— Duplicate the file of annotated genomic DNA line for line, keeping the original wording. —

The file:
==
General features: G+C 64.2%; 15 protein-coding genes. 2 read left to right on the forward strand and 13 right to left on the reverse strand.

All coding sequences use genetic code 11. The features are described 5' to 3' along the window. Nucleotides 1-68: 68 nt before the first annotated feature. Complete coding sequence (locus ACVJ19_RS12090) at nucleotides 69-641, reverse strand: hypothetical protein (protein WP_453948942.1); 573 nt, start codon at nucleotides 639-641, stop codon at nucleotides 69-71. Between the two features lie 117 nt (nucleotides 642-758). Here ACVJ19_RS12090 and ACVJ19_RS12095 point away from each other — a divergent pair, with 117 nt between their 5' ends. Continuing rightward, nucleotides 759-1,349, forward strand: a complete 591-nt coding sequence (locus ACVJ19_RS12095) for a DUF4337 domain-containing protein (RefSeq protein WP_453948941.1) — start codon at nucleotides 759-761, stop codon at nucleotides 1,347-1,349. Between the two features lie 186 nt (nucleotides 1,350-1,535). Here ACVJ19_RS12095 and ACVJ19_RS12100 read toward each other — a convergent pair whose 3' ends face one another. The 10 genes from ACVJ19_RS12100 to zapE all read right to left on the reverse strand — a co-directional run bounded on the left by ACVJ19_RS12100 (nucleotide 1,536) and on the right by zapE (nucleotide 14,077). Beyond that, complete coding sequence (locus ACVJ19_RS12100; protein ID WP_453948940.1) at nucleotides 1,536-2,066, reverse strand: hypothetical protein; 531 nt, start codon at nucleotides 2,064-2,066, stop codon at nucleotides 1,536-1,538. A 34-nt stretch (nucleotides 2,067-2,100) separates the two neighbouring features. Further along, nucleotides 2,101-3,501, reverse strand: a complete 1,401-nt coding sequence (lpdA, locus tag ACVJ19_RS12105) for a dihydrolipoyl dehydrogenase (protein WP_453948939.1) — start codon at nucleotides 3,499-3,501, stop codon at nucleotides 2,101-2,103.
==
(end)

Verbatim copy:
General features: G+C 64.2%; 15 protein-coding genes. 2 read left to right on the forward strand and 13 right to left on the reverse strand.

All coding sequences use genetic code 11. The features are described 5' to 3' along the window. Nucleotides 1-68: 68 nt before the first annotated feature. Complete coding sequence (locus ACVJ19_RS12090) at nucleotides 69-641, reverse strand: hypothetical protein (protein WP_453948942.1); 573 nt, start codon at nucleotides 639-641, stop codon at nucleotides 69-71. Between the two features lie 117 nt (nucleotides 642-758). Here ACVJ19_RS12090 and ACVJ19_RS12095 point away from each other — a divergent pair, with 117 nt between their 5' ends. Continuing rightward, nucleotides 759-1,349, forward strand: a complete 591-nt coding sequence (locus ACVJ19_RS12095) for a DUF4337 domain-containing protein (RefSeq protein WP_453948941.1) — start codon at nucleotides 759-761, stop codon at nucleotides 1,347-1,349. Between the two features lie 186 nt (nucleotides 1,350-1,535). Here ACVJ19_RS12095 and ACVJ19_RS12100 read toward each other — a convergent pair whose 3' ends face one another. The 10 genes from ACVJ19_RS12100 to zapE all read right to left on the reverse strand — a co-directional run bounded on the left by ACVJ19_RS12100 (nucleotide 1,536) and on the right by zapE (nucleotide 14,077). Beyond that, complete coding sequence (locus ACVJ19_RS12100; protein ID WP_453948940.1) at nucleotides 1,536-2,066, reverse strand: hypothetical protein; 531 nt, start codon at nucleotides 2,064-2,066, stop codon at nucleotides 1,536-1,538. A 34-nt stretch (nucleotides 2,067-2,100) separates the two neighbouring features. Further along, nucleotides 2,101-3,501, reverse strand: a complete 1,401-nt coding sequence (lpdA, locus tag ACVJ19_RS12105) for a dihydrolipoyl dehydrogenase (protein WP_453948939.1) — start codon at nucleotides 3,499-3,501, stop codon at nucleotides 2,101-2,103.